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FOOD SERVICES | Staff Reporter, Australia
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Weekly Global News Wrap Up: Starbucks to roll out Princi bakery and café globally; Deliveroo offers free unlimited delivery service; Moringa is the next matcha, says research

Here is a summary of the most interesting QSR news stories of the week from around the world.

Pasta Flyer, a new fast-food restaurant that's aiming to be the McDonald's of pasta, has opened earlier this month in Greenwich Village at 510 Sixth Avenue. Business Insider has reported that the brand's pasta bowls cost between $7 and $8, while combos cost $10 and sides run from $2 to $4.

Starbucks is set to launch its first Princi bakery and café in the US as part of Starbucks’ plan to expand Princi globally through its Starbucks Reserve retail formats. Princi will become the exclusive food offering in all new Starbucks Reserve Roastery locations including Shanghai, opening in December 2017, Milan in late 2018, and New York, Tokyo and Chicago thereafter. The story is originally published on Business Wire.

Deliveroo has launched a brand new service which gives its customers unlimited free delivery all day, every day. The premium service, dubbed as Deliveroo Plus, will let guests pay a £7.99 fee each month for unlimited deliveries, as reported by Manchester Evening News.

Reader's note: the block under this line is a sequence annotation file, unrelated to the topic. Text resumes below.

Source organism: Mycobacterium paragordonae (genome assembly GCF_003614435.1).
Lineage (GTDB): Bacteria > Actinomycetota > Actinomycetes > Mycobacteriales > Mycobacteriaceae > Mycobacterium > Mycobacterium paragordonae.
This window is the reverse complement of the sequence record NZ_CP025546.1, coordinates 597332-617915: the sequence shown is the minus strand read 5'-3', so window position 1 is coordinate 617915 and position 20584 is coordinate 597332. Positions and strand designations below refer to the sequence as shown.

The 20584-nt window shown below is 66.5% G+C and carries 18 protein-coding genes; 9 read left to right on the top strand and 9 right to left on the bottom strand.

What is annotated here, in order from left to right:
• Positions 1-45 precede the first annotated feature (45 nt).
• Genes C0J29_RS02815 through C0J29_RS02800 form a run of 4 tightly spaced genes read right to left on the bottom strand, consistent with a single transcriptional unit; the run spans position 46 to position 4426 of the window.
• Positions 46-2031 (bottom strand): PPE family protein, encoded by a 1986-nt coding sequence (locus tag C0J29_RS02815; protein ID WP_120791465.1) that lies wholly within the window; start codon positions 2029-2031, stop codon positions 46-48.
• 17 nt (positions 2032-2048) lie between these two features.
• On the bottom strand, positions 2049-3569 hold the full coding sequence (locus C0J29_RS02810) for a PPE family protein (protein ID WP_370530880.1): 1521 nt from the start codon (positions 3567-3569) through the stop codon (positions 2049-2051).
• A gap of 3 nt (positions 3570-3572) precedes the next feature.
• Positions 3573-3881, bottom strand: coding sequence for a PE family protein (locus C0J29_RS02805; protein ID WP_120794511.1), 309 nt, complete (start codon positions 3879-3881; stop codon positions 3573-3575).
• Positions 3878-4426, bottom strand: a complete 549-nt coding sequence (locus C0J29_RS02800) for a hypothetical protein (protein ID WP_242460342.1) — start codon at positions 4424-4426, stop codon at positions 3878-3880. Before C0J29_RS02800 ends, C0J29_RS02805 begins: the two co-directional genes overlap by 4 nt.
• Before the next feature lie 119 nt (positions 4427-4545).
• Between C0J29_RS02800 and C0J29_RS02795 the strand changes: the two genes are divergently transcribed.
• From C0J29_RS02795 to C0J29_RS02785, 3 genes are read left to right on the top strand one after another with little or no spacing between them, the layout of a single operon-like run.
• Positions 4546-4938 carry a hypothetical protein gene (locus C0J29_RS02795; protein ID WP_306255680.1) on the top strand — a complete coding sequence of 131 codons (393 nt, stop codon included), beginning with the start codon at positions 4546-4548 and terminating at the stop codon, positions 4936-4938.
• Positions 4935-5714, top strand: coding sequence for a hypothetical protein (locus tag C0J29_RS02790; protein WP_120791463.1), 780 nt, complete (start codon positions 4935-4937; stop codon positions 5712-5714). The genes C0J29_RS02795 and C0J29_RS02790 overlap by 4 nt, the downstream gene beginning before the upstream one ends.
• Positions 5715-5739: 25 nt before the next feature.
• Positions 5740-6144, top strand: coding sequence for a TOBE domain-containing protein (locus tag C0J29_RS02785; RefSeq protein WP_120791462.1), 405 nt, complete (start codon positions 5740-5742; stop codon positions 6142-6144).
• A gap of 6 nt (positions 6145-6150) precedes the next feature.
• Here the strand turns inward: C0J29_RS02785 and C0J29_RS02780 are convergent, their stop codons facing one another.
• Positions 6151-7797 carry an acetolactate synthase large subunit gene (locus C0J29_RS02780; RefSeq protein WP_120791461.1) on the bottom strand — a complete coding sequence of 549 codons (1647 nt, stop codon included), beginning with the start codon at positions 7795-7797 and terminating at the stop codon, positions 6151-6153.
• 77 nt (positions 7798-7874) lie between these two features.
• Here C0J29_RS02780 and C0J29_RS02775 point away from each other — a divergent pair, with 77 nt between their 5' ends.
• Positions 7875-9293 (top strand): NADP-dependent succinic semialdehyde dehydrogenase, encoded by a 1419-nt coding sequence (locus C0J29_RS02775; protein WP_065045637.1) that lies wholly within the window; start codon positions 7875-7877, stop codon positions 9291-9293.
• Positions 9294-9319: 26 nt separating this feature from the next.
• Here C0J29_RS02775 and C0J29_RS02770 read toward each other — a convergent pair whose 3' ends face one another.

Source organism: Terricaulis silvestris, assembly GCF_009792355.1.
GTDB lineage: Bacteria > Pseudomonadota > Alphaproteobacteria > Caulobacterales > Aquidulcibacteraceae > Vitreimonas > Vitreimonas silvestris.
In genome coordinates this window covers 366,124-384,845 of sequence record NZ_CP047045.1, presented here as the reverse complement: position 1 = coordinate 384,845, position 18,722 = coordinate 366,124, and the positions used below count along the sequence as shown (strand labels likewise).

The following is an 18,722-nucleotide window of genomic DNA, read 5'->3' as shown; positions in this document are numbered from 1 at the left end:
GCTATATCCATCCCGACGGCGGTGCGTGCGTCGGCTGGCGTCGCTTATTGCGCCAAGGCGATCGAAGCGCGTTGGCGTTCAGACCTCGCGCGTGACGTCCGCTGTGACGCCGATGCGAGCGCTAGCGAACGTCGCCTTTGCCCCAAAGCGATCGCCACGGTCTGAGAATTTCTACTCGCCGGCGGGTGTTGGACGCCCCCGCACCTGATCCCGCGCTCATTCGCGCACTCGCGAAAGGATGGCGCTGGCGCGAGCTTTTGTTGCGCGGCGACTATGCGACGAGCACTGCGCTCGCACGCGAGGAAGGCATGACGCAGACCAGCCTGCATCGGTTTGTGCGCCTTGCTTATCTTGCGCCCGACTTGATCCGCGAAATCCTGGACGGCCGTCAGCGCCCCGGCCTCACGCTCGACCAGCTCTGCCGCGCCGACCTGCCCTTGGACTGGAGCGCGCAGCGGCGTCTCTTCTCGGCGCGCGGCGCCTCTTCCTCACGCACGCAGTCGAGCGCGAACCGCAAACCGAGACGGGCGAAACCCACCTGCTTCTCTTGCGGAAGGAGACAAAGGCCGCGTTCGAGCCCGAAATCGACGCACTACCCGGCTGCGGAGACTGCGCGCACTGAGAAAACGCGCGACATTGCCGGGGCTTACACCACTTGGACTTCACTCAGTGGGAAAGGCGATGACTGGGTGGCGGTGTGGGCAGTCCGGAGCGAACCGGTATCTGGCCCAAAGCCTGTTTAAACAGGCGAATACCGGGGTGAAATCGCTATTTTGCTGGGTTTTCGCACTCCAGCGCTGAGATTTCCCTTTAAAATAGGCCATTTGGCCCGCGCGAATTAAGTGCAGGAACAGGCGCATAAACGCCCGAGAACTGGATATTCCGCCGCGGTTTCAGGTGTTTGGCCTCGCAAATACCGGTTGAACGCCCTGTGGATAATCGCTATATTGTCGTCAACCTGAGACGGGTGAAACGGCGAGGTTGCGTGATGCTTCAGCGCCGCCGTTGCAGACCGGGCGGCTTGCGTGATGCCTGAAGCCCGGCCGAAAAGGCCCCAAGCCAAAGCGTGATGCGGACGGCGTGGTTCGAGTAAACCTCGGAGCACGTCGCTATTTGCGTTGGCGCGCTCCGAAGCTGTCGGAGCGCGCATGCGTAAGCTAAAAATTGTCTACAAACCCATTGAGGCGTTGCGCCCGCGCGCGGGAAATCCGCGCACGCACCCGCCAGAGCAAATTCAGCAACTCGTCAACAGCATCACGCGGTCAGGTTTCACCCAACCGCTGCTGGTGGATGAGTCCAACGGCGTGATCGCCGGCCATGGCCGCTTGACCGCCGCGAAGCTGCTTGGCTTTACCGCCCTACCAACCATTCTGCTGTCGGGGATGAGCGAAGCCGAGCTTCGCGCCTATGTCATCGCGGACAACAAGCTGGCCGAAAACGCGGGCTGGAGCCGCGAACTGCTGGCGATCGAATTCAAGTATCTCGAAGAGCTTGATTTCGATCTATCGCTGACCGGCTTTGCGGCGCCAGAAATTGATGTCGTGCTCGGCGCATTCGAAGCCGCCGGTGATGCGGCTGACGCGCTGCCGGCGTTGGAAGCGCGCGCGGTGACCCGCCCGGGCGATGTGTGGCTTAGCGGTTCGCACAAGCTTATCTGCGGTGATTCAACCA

KFC has reached out to the man who spotted the brand’s Twitter stunt with a painting. South Dakota man Mike Edgette recently discovered that the only accounts followed by KFC were the five Spice Girls and six guys named Herb, adding up to the chain's famed 11 herbs and spices. According to CNET, As a reward, KFC sent him a painting of a man, apparently Edgette, riding on KFC founder Colonel Harland Sanders' back, waving a piece of chicken, with a background of purple mountains' majesty.

According to Sterling-Rice Group’s Culinary Trends 2018 report – which highlights the trends that will shape meals in 2018 – moringa will be the thing in 2018 and beyond. The report has predicted that moringa will become the next matcha or golden milk. Also, the objectification of food will continue to emerge. Next year the Culinary Institute of America will start offering classes on how to take "Insta-ready" photos of food. Heading into 2018, we will continue to see visual food experiences created with the explicit purpose of getting the perfect photo opp. 

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